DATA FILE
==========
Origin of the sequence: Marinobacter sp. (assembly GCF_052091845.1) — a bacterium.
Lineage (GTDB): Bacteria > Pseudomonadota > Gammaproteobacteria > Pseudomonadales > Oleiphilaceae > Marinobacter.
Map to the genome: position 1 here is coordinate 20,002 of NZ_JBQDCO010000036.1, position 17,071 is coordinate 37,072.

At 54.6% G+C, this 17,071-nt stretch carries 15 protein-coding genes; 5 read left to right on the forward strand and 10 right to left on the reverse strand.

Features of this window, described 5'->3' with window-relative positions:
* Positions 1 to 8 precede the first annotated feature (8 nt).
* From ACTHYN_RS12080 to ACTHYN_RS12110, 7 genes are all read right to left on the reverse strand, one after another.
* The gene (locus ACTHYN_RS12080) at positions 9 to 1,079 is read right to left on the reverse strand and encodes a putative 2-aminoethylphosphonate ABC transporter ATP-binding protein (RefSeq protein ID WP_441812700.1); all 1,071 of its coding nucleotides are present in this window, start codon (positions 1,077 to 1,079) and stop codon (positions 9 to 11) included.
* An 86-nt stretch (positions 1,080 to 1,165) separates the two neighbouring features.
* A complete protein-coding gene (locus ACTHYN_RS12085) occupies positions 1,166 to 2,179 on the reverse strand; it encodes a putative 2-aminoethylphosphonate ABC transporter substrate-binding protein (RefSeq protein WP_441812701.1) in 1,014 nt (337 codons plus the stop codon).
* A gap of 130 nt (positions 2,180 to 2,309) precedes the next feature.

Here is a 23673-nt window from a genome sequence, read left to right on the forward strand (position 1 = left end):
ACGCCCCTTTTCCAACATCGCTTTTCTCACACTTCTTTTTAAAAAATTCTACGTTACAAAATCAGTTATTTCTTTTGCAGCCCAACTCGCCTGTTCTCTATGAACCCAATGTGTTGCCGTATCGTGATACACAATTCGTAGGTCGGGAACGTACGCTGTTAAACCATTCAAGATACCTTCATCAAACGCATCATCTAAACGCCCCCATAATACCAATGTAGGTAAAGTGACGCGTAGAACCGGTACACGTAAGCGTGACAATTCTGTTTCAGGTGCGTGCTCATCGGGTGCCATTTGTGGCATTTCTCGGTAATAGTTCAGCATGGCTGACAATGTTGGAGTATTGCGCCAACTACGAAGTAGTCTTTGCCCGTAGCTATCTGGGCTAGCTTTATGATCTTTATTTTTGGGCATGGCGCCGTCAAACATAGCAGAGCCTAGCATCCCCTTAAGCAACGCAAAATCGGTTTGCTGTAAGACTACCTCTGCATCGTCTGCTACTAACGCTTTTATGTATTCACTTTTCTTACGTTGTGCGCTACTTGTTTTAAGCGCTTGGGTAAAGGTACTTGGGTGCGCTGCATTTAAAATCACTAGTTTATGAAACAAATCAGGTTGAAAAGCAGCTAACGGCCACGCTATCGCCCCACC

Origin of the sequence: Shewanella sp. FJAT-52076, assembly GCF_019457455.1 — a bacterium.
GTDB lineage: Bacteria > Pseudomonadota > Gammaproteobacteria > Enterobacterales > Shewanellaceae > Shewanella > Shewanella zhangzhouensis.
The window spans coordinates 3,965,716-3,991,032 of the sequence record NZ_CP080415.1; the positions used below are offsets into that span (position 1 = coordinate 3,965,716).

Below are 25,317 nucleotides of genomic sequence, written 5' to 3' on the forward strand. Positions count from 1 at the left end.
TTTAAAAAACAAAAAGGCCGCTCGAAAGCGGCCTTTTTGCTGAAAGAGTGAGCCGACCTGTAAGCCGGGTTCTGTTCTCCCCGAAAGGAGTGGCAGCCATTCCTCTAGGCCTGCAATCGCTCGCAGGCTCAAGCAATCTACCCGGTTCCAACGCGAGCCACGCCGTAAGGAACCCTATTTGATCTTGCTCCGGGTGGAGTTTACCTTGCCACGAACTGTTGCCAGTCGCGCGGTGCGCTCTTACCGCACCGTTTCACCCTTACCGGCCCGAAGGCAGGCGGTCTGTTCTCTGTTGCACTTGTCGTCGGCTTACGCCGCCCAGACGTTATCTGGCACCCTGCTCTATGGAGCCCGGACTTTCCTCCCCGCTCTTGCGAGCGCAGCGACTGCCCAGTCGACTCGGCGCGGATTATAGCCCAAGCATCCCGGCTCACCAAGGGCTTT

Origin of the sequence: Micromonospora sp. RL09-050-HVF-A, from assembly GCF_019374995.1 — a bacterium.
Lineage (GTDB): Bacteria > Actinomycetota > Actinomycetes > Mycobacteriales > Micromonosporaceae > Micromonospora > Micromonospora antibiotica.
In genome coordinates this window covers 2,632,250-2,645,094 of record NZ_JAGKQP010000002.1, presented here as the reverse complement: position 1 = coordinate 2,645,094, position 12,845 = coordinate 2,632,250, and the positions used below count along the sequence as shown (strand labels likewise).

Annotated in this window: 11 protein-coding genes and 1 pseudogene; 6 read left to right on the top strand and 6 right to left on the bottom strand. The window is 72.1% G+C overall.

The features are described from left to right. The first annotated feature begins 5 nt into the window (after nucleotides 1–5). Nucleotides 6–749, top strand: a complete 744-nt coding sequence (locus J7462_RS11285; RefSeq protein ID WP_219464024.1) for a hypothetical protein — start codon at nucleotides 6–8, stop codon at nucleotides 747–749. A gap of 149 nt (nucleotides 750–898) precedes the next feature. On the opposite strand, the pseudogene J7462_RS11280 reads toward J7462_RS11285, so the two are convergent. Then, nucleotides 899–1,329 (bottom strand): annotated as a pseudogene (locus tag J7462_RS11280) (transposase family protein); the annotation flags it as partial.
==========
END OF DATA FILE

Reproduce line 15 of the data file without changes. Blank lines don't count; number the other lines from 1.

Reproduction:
GTDB lineage: Bacteria > Pseudomonadota > Gammaproteobacteria > Enterobacterales > Shewanellaceae > Shewanella > Shewanella zhangzhouensis.